Great Post!I share your philosophy of using useful plants in the garden. Fruit trees, and nut trees, and herbs-all of these are landscape choices that will enhance your environment more and more with each coming year.
    Asparagus is a plant that I always try to encourage people to include in their garden although I have had some difficulty growing it myself. Ornamental, flavorful, I agree!

  2. Watch My Food Grow  Says:

    I never thought of putting a value on vegetables and then growing the most expensive items myself. I may consider that for next year.

    By way of introduction, I’m new to growing my own food. On a complete whim, I built a raised vegetable garden a couple weeks ago and loaded it up with plants.

    Already, however, I’m aching to expand. I keep seeing other vegetables and wishing I had room to plant them. Or, I start to make something and find I have four of the five ingredients in my garden. If I doubled the plot’s size, I could fulfill all my needs…. until I fill that one up, too.

    —Farmer Matt

  3. Dominique Depaz  Says:

    Great article.

    I agree that growing your own vegetables is fun, healthier and tastier than store bought produce. Unfortunately, I don’t think the weather in central Florida is conducive to growing asparagus. Our window is very narrow (2 months in the fall and the spring). Our insect pressure is enormous in the summer and fungus diseases become unmanageable. But may be I am wrong. Do you know if asparagus can grow in our humid climate?

  4. charles  Says:

    I am an up and comming gardener, and I wanted to thank you for your excellent blog. It really helps to inspire me when I read some of your articles.

  5. Rochelle  Says:

    I’m wondering if you could go a little further into the planting phase of your article. I’ve heard that the asparagus plant is a heavy feader. Any suggestions on what to add to the soil each year? Or was I hearing wrong?

  6. Administrator  Says:

    I’ve heard that too, but whatever. How do you measure how much fertilizer a plant needs? Do you see at which point it doesn’t grow better and then that amount of fertilizer is it’s max and what you should use?

    All my garden soil is good, fertilized with bloodmeal and bonemeal, and ammended with compost and mycorrhizal. I hardly do anything special, EXCEPT…

    1. In ornamental beds with a lot of flowers, I use more bone meal (or bulb booster stuff). Same in places with fruiting plants.

    2. Where I’m trying to create good green growth I put down more blood meal or high nitrogen fertilizer. This is for non-fruiting trees, grass (lawn and ornamental) anything that doesn’t flower or fruit (or that I don’t want to), lettuces, and yes, that includes asparagus.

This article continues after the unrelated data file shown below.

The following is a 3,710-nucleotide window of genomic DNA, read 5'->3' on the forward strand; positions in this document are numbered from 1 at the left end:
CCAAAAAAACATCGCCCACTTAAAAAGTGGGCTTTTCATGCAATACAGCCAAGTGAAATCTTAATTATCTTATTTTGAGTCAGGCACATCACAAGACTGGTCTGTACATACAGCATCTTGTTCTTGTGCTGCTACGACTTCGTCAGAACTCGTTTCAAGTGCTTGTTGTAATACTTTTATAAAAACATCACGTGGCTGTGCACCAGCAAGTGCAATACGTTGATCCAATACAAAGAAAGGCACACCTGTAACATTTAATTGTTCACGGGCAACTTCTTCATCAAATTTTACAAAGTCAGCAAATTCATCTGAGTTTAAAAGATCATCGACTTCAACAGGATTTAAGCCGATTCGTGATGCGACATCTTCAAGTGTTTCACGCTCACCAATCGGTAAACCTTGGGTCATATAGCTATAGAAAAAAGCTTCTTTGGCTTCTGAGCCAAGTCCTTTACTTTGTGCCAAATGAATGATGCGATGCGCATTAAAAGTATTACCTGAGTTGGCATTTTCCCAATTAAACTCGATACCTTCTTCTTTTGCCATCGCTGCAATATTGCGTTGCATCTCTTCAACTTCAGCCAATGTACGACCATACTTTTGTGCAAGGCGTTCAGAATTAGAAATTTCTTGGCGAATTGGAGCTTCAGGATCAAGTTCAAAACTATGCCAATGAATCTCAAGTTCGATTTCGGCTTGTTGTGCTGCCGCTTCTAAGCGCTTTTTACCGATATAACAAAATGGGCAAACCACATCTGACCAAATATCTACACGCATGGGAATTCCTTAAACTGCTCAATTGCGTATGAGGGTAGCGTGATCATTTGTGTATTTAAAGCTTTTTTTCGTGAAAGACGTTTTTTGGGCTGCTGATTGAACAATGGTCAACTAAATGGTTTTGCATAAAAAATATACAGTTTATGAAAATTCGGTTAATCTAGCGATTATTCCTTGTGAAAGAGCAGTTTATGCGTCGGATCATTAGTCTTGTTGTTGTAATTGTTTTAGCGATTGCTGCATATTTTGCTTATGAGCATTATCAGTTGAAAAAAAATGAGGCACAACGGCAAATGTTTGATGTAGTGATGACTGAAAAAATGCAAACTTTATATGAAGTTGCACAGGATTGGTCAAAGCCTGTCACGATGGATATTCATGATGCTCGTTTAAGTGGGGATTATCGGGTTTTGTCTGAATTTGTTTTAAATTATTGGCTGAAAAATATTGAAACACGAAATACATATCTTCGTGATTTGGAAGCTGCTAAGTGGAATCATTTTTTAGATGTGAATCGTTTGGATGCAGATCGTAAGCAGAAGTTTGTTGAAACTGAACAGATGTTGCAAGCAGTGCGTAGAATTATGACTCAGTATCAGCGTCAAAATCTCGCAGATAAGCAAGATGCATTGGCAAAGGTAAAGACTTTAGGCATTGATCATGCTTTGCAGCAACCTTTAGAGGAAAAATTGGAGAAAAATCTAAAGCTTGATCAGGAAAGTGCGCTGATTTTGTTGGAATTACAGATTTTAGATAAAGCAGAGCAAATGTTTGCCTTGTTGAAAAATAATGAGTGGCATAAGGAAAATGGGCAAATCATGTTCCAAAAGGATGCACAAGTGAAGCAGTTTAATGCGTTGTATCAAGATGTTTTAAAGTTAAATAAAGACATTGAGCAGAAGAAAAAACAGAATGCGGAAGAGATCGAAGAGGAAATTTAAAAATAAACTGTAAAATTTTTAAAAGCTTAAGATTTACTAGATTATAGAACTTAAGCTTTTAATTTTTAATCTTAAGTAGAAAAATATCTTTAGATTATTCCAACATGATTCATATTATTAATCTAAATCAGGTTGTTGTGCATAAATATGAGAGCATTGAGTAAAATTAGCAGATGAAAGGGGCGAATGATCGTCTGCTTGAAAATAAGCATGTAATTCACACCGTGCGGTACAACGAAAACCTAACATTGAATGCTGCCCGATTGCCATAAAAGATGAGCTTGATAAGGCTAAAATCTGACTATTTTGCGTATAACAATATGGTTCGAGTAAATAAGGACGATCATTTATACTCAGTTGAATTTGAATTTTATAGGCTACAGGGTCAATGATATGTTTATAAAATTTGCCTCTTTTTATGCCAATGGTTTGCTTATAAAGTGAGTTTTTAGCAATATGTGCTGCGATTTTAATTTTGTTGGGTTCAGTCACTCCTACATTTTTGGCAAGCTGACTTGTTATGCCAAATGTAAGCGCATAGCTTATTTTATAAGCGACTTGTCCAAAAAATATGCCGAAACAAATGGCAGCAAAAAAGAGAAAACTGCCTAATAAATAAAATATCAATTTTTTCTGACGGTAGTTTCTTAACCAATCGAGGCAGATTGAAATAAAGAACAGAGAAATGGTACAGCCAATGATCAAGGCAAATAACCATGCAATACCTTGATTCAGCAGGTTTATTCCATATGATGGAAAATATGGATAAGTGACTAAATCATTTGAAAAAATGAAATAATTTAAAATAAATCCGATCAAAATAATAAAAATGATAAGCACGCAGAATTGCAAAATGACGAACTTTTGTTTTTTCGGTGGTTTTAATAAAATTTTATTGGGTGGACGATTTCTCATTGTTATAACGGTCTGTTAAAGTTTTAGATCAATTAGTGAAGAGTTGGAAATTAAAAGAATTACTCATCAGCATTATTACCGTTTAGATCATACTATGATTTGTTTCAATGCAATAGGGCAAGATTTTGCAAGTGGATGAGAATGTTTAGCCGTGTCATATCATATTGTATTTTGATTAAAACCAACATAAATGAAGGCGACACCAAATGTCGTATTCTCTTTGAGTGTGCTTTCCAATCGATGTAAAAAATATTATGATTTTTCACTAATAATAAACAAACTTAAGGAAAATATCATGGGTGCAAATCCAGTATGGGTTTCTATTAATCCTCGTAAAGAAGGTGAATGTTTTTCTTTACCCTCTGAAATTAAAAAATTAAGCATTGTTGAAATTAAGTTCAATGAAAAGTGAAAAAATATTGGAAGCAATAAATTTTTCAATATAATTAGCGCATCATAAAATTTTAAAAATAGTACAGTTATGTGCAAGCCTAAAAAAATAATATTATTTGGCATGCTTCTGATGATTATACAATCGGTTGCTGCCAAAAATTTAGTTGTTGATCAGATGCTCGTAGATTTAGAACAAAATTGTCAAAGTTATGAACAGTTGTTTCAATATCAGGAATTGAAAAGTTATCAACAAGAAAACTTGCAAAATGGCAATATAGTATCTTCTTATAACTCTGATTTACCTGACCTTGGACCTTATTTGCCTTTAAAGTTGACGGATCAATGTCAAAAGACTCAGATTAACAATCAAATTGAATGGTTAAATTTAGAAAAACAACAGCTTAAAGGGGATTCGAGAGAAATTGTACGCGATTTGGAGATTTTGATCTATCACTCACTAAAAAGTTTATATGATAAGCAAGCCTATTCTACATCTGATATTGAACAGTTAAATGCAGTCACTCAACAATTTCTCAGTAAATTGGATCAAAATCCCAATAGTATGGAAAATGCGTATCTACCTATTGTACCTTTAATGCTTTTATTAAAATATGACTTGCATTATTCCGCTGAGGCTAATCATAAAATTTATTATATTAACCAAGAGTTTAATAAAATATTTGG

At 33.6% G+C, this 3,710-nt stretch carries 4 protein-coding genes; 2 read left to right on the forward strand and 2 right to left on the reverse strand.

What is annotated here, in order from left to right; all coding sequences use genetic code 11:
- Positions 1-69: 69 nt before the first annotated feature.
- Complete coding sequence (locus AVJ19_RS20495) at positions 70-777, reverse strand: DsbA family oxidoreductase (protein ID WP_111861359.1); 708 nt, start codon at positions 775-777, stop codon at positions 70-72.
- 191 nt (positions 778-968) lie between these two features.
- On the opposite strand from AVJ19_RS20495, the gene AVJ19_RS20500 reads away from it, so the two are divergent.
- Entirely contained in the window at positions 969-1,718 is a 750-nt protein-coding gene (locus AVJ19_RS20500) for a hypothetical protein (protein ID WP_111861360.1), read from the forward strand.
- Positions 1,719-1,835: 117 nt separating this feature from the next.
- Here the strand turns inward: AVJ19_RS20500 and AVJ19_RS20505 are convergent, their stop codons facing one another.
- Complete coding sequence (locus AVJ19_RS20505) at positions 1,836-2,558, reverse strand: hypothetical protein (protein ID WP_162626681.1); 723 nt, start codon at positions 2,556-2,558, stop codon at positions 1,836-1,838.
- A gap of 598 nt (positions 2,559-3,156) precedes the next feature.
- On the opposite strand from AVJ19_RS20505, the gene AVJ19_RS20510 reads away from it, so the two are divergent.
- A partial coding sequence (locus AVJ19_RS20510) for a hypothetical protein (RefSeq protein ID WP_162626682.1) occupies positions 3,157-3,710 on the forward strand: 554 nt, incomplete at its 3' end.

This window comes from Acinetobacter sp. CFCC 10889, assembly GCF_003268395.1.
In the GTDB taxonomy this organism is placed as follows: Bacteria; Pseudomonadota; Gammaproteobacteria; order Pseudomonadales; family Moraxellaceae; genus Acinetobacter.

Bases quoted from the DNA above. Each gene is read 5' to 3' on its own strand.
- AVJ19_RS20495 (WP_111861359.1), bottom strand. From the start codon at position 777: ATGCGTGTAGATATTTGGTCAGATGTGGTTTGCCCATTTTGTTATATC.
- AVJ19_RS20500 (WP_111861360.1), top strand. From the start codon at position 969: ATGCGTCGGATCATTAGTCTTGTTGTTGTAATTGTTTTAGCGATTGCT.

That is a good rule of thumb to remember. If you want something to produce more vegetative growth (stems, trunks, branches, leaves) use nitrogen or blood meal. If you want things to produce more flowers or fruit, use more bone meal or phosphorus.

    I wonder about the efficacy of overplanting Asparagus with beans/peas or another legume. If your asparagus is wide enough apart it may work, and after the asparagus is done being harvested in the Spring you could still harvest the beans/peas. Of course the benefit is that legumes add nitrogen to the soil, so, in the end, your legumes would be fertilizing your asparagus (assuming the crowding and competition didn’t take away more than it gave).

    Might be worth trying if someone wants to do a expirement. Plant two plots side by side equally spaced asparagus in each, but in one plot put in a legume crop between the asparagus. Run it for a couple years (or get innoculated bean seeds so you can be sure they have the right bacteria) and see which asparagus plot performs better. (make sure to eliminate all other variables though, equal sun, equal water, equal extra fertilizer, equal starting soil).

  7. Gardening Seeds  Says:

    Thank you very much for the information I really appreciate it!!

  8. FM2YO  Says:

    My husband loves asparagus, I hate the stuff, but he wants to try to grow it. I guess he will be cooking outside, but….. Anyway, how well does it stand up to wind and rain? We live on the coast of Oregon, so it gets a bit wet and windy here. Now would be a good time to tell me that it won’t do well here and that will be that. He will have to find another source? Tee Hee!

    Thank you for sharing your time and information. You are appreciated.

  9. Horace  Says:

    Great article! That sounds like a cool way to cook asparagus. I’ll be sure to try it out!

  10. Administrator  Says:

    Asparagus can need support, especially when young, in high winds, but having it topple over isn’t a huge deal, so long as you’re not growing it for an ornamental reason.

  11. Chris  Says:

    Good information! We planted a 4X8 bed with asparagus and will get our first harvest this year. We can’t wait. I’m putting in a lot of raspberries this year. They definitely are worth giving some garden space to. I have a few raspberries in my yard already and loved going out to pick my breakfast.

  12. kring  Says:

    can you grow asparagus under an oak tree?